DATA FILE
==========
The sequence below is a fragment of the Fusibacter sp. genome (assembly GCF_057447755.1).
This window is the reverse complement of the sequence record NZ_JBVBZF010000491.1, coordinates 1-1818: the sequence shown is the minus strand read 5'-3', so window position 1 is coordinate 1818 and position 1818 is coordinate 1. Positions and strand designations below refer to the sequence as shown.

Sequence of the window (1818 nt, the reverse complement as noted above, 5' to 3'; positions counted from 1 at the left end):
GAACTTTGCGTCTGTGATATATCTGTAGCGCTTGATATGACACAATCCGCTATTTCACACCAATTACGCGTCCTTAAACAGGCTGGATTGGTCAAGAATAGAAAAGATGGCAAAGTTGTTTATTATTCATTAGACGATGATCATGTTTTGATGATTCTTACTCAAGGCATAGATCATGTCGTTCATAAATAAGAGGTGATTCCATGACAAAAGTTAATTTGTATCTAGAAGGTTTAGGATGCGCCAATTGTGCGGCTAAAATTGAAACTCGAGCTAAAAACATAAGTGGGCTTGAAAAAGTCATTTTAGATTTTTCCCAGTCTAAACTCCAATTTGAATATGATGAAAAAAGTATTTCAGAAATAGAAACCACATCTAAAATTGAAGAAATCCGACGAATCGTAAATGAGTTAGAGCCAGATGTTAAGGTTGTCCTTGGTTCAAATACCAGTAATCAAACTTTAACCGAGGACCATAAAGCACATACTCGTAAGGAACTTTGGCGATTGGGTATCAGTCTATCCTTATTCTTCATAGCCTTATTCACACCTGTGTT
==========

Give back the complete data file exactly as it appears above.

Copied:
The sequence below is a fragment of the Fusibacter sp. genome (assembly GCF_057447755.1).
This window is the reverse complement of the sequence record NZ_JBVBZF010000491.1, coordinates 1-1818: the sequence shown is the minus strand read 5'-3', so window position 1 is coordinate 1818 and position 1818 is coordinate 1. Positions and strand designations below refer to the sequence as shown.

Sequence of the window (1818 nt, the reverse complement as noted above, 5' to 3'; positions counted from 1 at the left end):
GAACTTTGCGTCTGTGATATATCTGTAGCGCTTGATATGACACAATCCGCTATTTCACACCAATTACGCGTCCTTAAACAGGCTGGATTGGTCAAGAATAGAAAAGATGGCAAAGTTGTTTATTATTCATTAGACGATGATCATGTTTTGATGATTCTTACTCAAGGCATAGATCATGTCGTTCATAAATAAGAGGTGATTCCATGACAAAAGTTAATTTGTATCTAGAAGGTTTAGGATGCGCCAATTGTGCGGCTAAAATTGAAACTCGAGCTAAAAACATAAGTGGGCTTGAAAAAGTCATTTTAGATTTTTCCCAGTCTAAACTCCAATTTGAATATGATGAAAAAAGTATTTCAGAAATAGAAACCACATCTAAAATTGAAGAAATCCGACGAATCGTAAATGAGTTAGAGCCAGATGTTAAGGTTGTCCTTGGTTCAAATACCAGTAATCAAACTTTAACCGAGGACCATAAAGCACATACTCGTAAGGAACTTTGGCGATTGGGTATCAGTCTATCCTTATTCTTCATAGCCTTATTCACACCTGTGTT